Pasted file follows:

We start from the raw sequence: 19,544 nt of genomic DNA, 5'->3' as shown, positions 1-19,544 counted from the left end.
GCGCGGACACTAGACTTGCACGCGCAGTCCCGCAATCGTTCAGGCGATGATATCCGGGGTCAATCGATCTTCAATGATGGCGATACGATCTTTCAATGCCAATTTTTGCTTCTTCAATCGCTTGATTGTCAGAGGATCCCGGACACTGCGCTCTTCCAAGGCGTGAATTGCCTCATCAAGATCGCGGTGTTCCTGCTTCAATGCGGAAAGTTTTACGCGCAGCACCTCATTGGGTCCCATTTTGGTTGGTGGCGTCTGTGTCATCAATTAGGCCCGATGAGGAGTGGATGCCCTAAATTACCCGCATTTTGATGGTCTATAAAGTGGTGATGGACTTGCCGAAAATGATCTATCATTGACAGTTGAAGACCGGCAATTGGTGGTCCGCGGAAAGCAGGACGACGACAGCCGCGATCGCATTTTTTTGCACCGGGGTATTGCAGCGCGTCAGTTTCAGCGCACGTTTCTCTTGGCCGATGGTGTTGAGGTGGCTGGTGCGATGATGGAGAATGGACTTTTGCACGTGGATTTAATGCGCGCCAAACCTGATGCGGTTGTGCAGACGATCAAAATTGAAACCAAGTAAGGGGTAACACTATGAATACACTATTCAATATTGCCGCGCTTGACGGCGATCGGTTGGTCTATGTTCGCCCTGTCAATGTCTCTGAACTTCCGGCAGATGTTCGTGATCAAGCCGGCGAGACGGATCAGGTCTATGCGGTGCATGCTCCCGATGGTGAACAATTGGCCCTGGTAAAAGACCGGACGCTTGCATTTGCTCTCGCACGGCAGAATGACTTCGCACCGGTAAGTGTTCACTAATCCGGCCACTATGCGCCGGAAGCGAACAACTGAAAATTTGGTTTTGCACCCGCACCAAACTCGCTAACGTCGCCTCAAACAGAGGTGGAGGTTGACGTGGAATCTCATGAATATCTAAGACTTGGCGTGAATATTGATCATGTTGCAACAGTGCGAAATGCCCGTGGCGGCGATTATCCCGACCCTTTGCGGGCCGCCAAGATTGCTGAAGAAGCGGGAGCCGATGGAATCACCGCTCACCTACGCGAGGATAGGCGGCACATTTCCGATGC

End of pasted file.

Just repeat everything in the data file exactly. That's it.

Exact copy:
We start from the raw sequence: 19,544 nt of genomic DNA, 5'->3' as shown, positions 1-19,544 counted from the left end.
GCGCGGACACTAGACTTGCACGCGCAGTCCCGCAATCGTTCAGGCGATGATATCCGGGGTCAATCGATCTTCAATGATGGCGATACGATCTTTCAATGCCAATTTTTGCTTCTTCAATCGCTTGATTGTCAGAGGATCCCGGACACTGCGCTCTTCCAAGGCGTGAATTGCCTCATCAAGATCGCGGTGTTCCTGCTTCAATGCGGAAAGTTTTACGCGCAGCACCTCATTGGGTCCCATTTTGGTTGGTGGCGTCTGTGTCATCAATTAGGCCCGATGAGGAGTGGATGCCCTAAATTACCCGCATTTTGATGGTCTATAAAGTGGTGATGGACTTGCCGAAAATGATCTATCATTGACAGTTGAAGACCGGCAATTGGTGGTCCGCGGAAAGCAGGACGACGACAGCCGCGATCGCATTTTTTTGCACCGGGGTATTGCAGCGCGTCAGTTTCAGCGCACGTTTCTCTTGGCCGATGGTGTTGAGGTGGCTGGTGCGATGATGGAGAATGGACTTTTGCACGTGGATTTAATGCGCGCCAAACCTGATGCGGTTGTGCAGACGATCAAAATTGAAACCAAGTAAGGGGTAACACTATGAATACACTATTCAATATTGCCGCGCTTGACGGCGATCGGTTGGTCTATGTTCGCCCTGTCAATGTCTCTGAACTTCCGGCAGATGTTCGTGATCAAGCCGGCGAGACGGATCAGGTCTATGCGGTGCATGCTCCCGATGGTGAACAATTGGCCCTGGTAAAAGACCGGACGCTTGCATTTGCTCTCGCACGGCAGAATGACTTCGCACCGGTAAGTGTTCACTAATCCGGCCACTATGCGCCGGAAGCGAACAACTGAAAATTTGGTTTTGCACCCGCACCAAACTCGCTAACGTCGCCTCAAACAGAGGTGGAGGTTGACGTGGAATCTCATGAATATCTAAGACTTGGCGTGAATATTGATCATGTTGCAACAGTGCGAAATGCCCGTGGCGGCGATTATCCCGACCCTTTGCGGGCCGCCAAGATTGCTGAAGAAGCGGGAGCCGATGGAATCACCGCTCACCTACGCGAGGATAGGCGGCACATTTCCGATGC